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Culture

‘We are powerful enough’: the cast of Just Mercy on killing the white saviour

Speaking to Michael B Jordan, Jamie Foxx and Bryan Stevenson about the transformative power of black agency

It’s 1987 in the deep south, Monroe County to be exact. Walter McMillan, a 45-year-old African American self-employed logger, is driving home from work, listening to the radio, when he is swarmed by a barricade of flashing police cars. You can see the glimmer fade from his eyes and his breath quicken as he slowly raises his hands to the steering wheel as a declaration of peace. This was the day that would change Walter’s life forever.  

Just Mercy, directed by Destin Daniel Cretton, follows the story of Bryan Stevenson (Michael B Jordan), a hopeful Harvard graduate who heads to Alabama to offer those wrongly convicted, or without proper representation on death row, adequate legal support. The story details one of his very first cases representing Walter McMillan (Jamie Foxx), who in 1987 was wrongly convicted and put on death row after he was accused of killing a white woman. Standing in the way of his freedom is a bribed witness testimony and a deeply racist judicial system

As frustrating as Just Mercy is, it’s also inspiring. Bryan, a lifelong criminal justice campaigner and social justice activist, is being continuously let down by the justice system but is also adamant that he will prevail and fights tooth and nail to win. 

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In the lead up to the release of the film, Bryan Stevenson, Michael B Jordan and Jamie Foxx are in the very swanky Rosewood hotel in central London.  We discuss that this wasn’t just another legal drama, it was a visual representation of the way racism manifests in the very institutions meant to protect citizens. The film is beautifully shot, contrasting the striking landscape of the south with the pained faces victims of America’s faulty justice system.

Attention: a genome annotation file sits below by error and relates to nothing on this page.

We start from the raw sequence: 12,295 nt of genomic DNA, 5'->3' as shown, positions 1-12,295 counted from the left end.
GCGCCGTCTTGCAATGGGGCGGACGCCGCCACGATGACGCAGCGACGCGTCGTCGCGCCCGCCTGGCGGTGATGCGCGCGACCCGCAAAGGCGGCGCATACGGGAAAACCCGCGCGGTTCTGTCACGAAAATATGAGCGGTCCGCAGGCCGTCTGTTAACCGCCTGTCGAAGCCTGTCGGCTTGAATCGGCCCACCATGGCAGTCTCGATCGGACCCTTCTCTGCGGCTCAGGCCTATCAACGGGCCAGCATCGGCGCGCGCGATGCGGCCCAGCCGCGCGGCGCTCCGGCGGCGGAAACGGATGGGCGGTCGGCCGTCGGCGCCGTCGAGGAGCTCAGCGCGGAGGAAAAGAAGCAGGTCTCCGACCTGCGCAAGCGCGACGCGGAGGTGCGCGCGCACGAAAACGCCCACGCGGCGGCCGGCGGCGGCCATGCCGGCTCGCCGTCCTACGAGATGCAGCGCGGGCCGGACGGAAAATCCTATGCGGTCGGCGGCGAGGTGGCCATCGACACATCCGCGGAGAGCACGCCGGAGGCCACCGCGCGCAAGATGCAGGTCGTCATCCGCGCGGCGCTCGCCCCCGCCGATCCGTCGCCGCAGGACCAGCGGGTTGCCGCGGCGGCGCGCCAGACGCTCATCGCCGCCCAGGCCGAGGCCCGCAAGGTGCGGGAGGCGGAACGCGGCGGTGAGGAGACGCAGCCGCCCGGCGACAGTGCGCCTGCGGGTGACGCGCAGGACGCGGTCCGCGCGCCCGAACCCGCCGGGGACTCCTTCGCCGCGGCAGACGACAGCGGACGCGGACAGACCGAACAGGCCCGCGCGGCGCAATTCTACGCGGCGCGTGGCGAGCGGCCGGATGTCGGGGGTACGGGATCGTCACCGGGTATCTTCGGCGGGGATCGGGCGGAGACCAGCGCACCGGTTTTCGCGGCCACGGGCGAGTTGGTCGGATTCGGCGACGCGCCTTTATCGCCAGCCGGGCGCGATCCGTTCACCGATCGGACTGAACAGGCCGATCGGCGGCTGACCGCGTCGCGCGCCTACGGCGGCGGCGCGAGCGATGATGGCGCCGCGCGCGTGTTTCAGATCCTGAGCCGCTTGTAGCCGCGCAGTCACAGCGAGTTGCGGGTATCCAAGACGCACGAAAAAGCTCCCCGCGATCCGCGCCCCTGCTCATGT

Bryan Stevenson is hands down one of the smartest people you’ll ever meet. When he speaks, he delivers a hard-hitting message about white supremacy and institutional racism in a tone, I didn’t feel scared into action, I felt invigorated. Michael B Jordan and Jamie Foxx have a long mentor-mentee history that makes their rapport feel genuine and wholesome. They think about my questions and balance the answers between them, always making sure to give their full attention to whoever is speaking and fill the pauses with nods of approval. 

This film has been lauded for being one of the very few black stories in Hollywood that doesn’t adjust the narrative to fit in a white saviour. Though Bryan is assisted by local advocate Eva Ansley, played by Brie Larson, the story is not about her saving the day. “This is about a black man being saved by another black man,” Michael tells me. “This is something we don’t see in these types of stories. It sends the message that we have got to help ourselves, we have the tools and we are powerful enough to unify and help one another.” 

“This is about a black man being saved by another black man”

Michael B Jordan